It is a stock woodlands scenics tank truck. It certainly looks as if it is equipped to be a weed sprayer, but this is in fuel delivery service for the Parrot oil distributor in Crooked creek. the distributor in crooked creek has one horizontal tank, and this is the only delivery truck.
the distributor in Harlow has two horizontal tanks, a warehouse, and two chain drive Mack tank trucks.
I also have a Parrot Oil gas station in Harlow, which has a tow truck.
I have an oil tank set up in Ridgemont to transfer fuel to a narrow gauge tank car. I used to have a narrow gauge Parot oil tank car, but I loaned it out, and it has never returned. I have a kit to make another, but it is a PSC kit. Insanely detailed, and a pain in the *** to assemble correctly.
Since I had all the paints out for the truck, I started painting the three tank cars I have been meaning to put into service to replace the ones I have given away.
I'm working on painting in the parrot right now, as well as sharpening the letters.
here are picks of the parrot oil station in Harlow, and a sign, Kitbashed from a woodlands scenics kit. I think this sign was the first piece of the Parrot Oil Theme. the gas station came next , then the truck, and after that the tank cars and the distributors. This will be all for now unless I go to work on the distributors in Harlow and Crooked Creek.
the building for the distributor in Harlow is allready built, it just needs more paint work and signage. Tom gave me a little Bar mills kit, which I am considering building as the office/warehouse for the Crooked Creek.
I have to do some careful work to that courthouse , as there are some cars parked in the photo that look like they are from the 1980's. I've been thinking a little stone wall to raise it up some, and some bushes strategically placed to hide the "MODERN" Cars
Working on cleaning out my hobby closet, I found an almost completed Walthers' kit for a church I had built for St.Elgias' in Montgomery furnace. St Elgias is the patron saint of iron workers, so it is appropriate for doen in the cove with the coke ovens and iron furnaces. I had stopped cause I was unsure of the stain glass window decals (geometrical shapes- way to Unitarian for my taste). I also was unsure of weather I should do interior detail. I had modified the floor level and installed a styrene floor under the bell tower, and in the main area so that I could install detailing if I wanted.
I went with the plain glass but glued the windows in very sparingly, so I could remove them and add the decals if I wanted. I also glued the roof on very sparingly si I can get it off if I change my tiny mind.
So there is more space in my hobby cabinet, and I got another church on the RR , making five, one for each level, not counting the one in Harlow that is on the backdrop.
this is a very nicely done kit with good detail. the only changes I made was to add a floor, which really helps the look of a model, to open up the front door, and to swap the roof, with the chimney, around so that if I detailed the interior, the wood stove wood stove wouldn't be in the sanctuary (the Bishpp would not approve).
While running a track cleaning train I had my eye out for a blight. Something that makes the surrounding area look worse.
The biggest thing I saw, was the mock up for the engine house in Crooked Creek.
I'm going to poke at that while watching my wife watch pre season football.
I got lots of interior details for this, and so I planned for interior detail from the get go. before I pit down the floor I put in two inspection pits I some bench work was under the 3rd track, so it didn't get one.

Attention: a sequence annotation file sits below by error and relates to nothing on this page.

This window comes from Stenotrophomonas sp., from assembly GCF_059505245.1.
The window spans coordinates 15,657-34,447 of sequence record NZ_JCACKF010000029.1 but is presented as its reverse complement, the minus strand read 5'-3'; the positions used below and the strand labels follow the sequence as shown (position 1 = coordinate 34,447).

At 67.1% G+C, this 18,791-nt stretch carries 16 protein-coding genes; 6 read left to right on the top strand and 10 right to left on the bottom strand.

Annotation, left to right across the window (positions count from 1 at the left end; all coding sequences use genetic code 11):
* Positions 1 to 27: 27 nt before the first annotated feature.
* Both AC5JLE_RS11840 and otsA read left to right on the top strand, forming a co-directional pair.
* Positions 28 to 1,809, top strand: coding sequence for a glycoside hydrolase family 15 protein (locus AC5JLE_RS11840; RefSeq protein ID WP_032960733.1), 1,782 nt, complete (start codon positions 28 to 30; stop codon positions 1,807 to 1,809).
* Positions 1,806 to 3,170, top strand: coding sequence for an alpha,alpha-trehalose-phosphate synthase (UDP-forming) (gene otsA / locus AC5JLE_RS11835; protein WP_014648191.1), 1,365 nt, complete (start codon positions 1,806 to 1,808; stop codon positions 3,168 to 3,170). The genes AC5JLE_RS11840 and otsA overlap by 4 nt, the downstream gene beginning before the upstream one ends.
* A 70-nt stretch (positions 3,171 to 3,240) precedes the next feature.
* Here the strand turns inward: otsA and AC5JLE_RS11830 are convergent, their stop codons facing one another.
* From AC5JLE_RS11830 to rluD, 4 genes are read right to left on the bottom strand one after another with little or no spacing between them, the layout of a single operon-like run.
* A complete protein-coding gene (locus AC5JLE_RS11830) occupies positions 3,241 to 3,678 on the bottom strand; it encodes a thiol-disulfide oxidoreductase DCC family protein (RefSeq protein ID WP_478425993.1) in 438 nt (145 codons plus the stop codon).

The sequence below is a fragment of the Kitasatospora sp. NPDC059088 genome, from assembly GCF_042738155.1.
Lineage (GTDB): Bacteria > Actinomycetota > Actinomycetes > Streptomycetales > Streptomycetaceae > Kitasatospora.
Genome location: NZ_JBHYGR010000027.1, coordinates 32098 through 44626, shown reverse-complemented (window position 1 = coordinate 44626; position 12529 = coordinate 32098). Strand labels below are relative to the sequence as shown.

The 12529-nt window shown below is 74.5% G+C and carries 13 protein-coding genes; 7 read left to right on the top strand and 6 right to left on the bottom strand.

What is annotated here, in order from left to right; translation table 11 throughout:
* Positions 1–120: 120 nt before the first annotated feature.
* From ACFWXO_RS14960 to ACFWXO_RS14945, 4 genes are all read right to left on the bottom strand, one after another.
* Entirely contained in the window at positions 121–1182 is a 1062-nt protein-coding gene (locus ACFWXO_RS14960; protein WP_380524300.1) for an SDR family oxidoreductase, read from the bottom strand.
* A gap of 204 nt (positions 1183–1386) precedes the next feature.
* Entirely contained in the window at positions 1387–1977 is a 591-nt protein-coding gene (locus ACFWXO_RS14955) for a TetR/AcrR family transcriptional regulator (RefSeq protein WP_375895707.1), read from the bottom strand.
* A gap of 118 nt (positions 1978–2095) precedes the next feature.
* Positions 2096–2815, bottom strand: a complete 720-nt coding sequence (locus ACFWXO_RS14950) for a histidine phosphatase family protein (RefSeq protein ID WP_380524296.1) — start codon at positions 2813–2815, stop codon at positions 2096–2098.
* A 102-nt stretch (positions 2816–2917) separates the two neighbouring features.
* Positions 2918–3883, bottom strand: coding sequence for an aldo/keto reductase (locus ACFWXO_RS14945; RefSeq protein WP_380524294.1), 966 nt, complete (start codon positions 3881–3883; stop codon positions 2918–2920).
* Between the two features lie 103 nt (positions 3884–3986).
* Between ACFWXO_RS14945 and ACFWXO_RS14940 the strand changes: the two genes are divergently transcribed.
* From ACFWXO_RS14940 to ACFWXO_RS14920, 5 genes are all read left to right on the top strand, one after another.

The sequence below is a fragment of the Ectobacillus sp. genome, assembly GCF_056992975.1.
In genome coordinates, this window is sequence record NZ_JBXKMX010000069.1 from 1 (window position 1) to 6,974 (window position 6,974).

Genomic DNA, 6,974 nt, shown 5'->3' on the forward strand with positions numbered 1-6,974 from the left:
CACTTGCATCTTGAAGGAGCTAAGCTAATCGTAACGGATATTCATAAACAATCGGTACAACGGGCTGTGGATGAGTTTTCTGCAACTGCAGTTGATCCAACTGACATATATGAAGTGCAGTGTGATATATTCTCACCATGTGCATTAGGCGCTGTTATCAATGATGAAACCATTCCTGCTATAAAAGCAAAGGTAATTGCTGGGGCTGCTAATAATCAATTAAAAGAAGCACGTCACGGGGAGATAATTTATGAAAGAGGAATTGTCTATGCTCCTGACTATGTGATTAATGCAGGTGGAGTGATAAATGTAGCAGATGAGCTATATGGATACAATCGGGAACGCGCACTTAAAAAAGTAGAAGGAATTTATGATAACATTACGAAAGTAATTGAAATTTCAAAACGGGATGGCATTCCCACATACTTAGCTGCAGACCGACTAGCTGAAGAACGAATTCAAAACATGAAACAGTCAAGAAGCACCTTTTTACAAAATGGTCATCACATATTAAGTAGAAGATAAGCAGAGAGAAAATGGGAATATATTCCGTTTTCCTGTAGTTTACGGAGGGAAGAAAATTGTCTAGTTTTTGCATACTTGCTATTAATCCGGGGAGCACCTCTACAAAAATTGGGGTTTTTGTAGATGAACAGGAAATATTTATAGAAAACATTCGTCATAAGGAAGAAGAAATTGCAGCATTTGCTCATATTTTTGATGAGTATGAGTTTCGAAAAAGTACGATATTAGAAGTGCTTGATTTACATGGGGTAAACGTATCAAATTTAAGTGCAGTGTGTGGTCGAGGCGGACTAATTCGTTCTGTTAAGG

A skeletal building would look way better than the mock up.
My sawmill was built over a foam core mock up. It was my original plan to do the same with the engine house. I abandoned that plan cause I couldn't get the door openings satisfactorily sitghted.
to do so with a built up wall, the wall will be built on a beam that runs across the floor . I'm using a NMRA standard gauge to mark the opening. I'll frame up the wall on that board, and when it's built up, I'll cut the door openings. I'll drill some holes through the beam and the floor below it, and fix brass pins in one or the other to fix the building in place.
in the engine house is my favorite big rod engine power, a little River 2-4-4-2. this one is #21 an ancient Gem model, that was old when I bought it in 1974. It wouldn't run well, and would pull only 4 cars on the flat. I've lost count of the times I have modified it, but it can pull an 18 car train up a 3.3% grade, and pulles petter in a curve than it does on the staight.
#22 a much newer composite locomotive, runs much better, but can only pull about half of what #21 can, and with the cast boiler doesn't have room to pack a bunch of lead into.
When I made the last post , I couldn't remember #22's importer , It is an oriental , powerhouse (their label for composite locomotives). it is an excellent running locomotive out of the box. I have wanted to check it out for possible mods to make it pull more, but have yet to figure out how to get it apart. the one time I had the front frame off, it took me two hours to get it back on, and I haven't had it off yet since.
Today I have been cleaning up my work table, sorting tools and getting them organized putting away a lot of stuff that was gathered for the Surry parker project.
Cleaning got out of control, and I was cleaning the closet be fore I knew it. well my two MDC 2 truck shays were in the closet. I remembered they were in for repairs, as #8 had gotten out of kilter and had developed a stutter and the other (#7 I think- it's not numbered yet, and it looks just like #8) had split it's axle gears.
I took them up the the RR room, and tested them out, and #8 ran perfectly (it is about the slowest, smoothest quietest locomotive I own). #7 shakes a little at some speeds, but is smooth at others. I think I'm going to try to tun the dog out of it, and see if it smooths out, as it is a relatively new addition, and has not worked real hard yet.